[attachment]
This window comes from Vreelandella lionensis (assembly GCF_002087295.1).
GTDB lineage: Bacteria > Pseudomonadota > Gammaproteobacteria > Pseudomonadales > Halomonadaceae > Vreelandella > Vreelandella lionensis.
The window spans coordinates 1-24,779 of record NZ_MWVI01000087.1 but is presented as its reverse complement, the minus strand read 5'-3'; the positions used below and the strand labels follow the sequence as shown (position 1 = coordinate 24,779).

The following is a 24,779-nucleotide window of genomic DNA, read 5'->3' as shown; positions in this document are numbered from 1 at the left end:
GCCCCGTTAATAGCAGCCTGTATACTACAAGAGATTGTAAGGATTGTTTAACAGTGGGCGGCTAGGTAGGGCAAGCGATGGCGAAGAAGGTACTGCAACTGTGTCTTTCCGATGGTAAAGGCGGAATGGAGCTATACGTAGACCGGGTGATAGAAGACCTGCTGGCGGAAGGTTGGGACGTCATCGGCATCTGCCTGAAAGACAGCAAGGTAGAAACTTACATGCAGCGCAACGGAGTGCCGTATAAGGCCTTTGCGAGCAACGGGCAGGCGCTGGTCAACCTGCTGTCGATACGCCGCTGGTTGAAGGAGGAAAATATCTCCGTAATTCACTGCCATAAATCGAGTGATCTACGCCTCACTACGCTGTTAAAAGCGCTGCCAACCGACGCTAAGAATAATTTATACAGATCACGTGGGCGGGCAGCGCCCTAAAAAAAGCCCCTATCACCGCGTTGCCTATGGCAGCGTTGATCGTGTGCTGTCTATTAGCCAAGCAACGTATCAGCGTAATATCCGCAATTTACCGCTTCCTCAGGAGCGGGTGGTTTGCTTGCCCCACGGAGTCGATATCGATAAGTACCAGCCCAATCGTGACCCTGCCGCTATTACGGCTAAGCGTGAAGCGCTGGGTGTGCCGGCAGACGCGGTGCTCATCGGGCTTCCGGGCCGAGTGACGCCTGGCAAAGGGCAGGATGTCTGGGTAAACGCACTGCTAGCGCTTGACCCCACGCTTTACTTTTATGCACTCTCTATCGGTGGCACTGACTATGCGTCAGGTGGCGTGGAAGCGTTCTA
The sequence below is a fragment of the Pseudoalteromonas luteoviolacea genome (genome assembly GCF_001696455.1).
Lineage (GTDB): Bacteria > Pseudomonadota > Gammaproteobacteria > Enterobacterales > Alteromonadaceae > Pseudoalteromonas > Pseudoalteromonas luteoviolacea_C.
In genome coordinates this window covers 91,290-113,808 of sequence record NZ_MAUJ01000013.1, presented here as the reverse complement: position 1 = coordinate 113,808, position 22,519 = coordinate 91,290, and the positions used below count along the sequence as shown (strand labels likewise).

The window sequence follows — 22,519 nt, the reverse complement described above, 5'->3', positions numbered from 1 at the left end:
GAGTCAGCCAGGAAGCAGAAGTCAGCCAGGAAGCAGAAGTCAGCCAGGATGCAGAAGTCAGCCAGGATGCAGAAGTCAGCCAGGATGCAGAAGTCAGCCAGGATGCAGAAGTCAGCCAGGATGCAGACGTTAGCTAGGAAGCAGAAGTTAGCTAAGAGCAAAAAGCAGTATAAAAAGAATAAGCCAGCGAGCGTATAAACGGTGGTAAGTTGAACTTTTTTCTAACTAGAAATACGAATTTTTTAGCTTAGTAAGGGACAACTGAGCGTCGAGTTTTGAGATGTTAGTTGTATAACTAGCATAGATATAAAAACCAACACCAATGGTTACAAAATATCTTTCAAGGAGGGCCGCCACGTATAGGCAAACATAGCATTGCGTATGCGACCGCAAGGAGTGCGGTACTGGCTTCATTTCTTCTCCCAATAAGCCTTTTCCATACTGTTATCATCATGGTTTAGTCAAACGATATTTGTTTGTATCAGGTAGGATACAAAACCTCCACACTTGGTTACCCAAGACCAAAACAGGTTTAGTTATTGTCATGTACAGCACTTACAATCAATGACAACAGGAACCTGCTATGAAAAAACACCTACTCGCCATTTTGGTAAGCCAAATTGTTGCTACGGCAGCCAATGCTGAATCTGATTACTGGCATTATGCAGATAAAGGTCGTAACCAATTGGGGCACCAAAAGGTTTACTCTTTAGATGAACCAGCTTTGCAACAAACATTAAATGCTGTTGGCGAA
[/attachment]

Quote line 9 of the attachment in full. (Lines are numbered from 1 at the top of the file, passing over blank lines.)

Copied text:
The window sequence follows — 22,519 nt, the reverse complement described above, 5'->3', positions numbered from 1 at the left end: